By Dayna Winter, MS, RD
January 01, 2006
We live in a super-sized food nation. Twenty years ago, a bagel weighed about two ounces and had less than 200 calories. Today, a typical bagel has doubled in size and calories.
And bagels aren't the only foods that have ballooned. Portion sizes in general are two to five times bigger than in the 1970s, according to New York University researcher Lisa Young. This slow but steady "portion distortion" is a major contributor to America's growing obesity epidemic. Even if you eat the right foods, you still have to be mindful of how much you eat in order to drop pounds and keep them off.
How do you know you're not super-sizing your servings without hauling out a measuring cup and scale every time you eat? You need to know how to "eye-ball" what constitutes as a serving. Most people overestimate, and that can lead to trouble. Here are some visual guidelines to help ensure that you know how to size up your food:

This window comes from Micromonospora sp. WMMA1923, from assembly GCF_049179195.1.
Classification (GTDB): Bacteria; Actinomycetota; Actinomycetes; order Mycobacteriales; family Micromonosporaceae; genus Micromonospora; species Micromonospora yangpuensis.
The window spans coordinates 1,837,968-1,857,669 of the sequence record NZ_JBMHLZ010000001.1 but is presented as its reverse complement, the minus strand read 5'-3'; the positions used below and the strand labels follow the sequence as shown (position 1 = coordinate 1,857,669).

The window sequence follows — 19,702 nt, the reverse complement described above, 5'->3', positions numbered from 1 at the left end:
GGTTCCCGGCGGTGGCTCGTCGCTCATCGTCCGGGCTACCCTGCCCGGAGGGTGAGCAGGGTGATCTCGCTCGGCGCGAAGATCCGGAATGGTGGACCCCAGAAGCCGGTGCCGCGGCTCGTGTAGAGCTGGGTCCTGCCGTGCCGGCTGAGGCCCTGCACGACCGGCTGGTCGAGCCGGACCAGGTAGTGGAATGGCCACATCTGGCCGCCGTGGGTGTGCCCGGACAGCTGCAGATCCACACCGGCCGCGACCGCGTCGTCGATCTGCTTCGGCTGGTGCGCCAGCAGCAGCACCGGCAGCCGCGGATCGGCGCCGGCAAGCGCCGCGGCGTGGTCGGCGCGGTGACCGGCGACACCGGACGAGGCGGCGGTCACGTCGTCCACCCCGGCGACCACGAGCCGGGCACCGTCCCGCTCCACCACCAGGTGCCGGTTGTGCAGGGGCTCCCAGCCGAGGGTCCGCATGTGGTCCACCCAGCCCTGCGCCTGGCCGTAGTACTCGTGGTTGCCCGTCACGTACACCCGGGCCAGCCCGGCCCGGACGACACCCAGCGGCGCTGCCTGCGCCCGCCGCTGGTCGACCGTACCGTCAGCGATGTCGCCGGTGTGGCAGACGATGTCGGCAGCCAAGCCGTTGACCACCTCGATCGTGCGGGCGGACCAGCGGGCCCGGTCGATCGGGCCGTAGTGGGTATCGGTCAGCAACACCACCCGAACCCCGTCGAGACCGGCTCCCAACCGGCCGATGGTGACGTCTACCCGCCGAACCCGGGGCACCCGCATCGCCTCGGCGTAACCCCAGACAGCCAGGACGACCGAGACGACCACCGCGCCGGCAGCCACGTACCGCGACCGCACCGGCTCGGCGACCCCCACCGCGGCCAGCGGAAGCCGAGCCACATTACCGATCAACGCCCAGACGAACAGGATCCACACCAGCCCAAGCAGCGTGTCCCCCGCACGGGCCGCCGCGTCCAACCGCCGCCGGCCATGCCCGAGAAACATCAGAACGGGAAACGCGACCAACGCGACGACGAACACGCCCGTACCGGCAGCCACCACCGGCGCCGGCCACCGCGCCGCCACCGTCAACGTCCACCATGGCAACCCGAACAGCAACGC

A serving of meat, poultry or fish is three ounces. That's about the size of the palm of your hand or a deck of cards.
Two servings—about one cup—of rice, pasta or other grain-based foods is the size of a baseball or your fist.
One slice of bread is one serving.
A serving of cheese is about the size of your thumb.
A serving of fruit is a piece of fruit, or about the size of a tennis ball.
A serving of vegetables is 1/2 cup, or half a baseball.
A dairy serving fits in a single-serve yogurt container.
A serving of fat is the size of four stacked dimes.
One handful equals one ounce of nuts, pretzels or cereal.
Dayna Winter is a registered dietitian and food and nutrition writer in New York City.